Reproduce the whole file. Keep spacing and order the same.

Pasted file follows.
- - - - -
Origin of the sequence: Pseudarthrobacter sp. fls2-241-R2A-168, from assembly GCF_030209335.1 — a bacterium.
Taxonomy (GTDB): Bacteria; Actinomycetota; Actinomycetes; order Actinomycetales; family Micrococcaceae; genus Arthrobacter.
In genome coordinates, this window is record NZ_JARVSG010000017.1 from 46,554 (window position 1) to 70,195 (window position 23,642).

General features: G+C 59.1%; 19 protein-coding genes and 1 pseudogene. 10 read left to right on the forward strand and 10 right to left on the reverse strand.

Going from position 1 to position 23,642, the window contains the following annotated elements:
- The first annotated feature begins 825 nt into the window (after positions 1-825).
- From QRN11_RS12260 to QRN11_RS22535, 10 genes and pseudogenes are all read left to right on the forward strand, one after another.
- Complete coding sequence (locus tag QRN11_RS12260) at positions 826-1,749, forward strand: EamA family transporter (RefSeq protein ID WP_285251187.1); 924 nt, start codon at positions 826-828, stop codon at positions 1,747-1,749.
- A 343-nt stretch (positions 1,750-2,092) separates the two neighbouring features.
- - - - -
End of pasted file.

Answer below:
Origin of the sequence: Pseudarthrobacter sp. fls2-241-R2A-168, from assembly GCF_030209335.1 — a bacterium.
Taxonomy (GTDB): Bacteria; Actinomycetota; Actinomycetes; order Actinomycetales; family Micrococcaceae; genus Arthrobacter.
In genome coordinates, this window is record NZ_JARVSG010000017.1 from 46,554 (window position 1) to 70,195 (window position 23,642).

General features: G+C 59.1%; 19 protein-coding genes and 1 pseudogene. 10 read left to right on the forward strand and 10 right to left on the reverse strand.

Going from position 1 to position 23,642, the window contains the following annotated elements:
- The first annotated feature begins 825 nt into the window (after positions 1-825).
- From QRN11_RS12260 to QRN11_RS22535, 10 genes and pseudogenes are all read left to right on the forward strand, one after another.
- Complete coding sequence (locus tag QRN11_RS12260) at positions 826-1,749, forward strand: EamA family transporter (RefSeq protein ID WP_285251187.1); 924 nt, start codon at positions 826-828, stop codon at positions 1,747-1,749.
- A 343-nt stretch (positions 1,750-2,092) separates the two neighbouring features.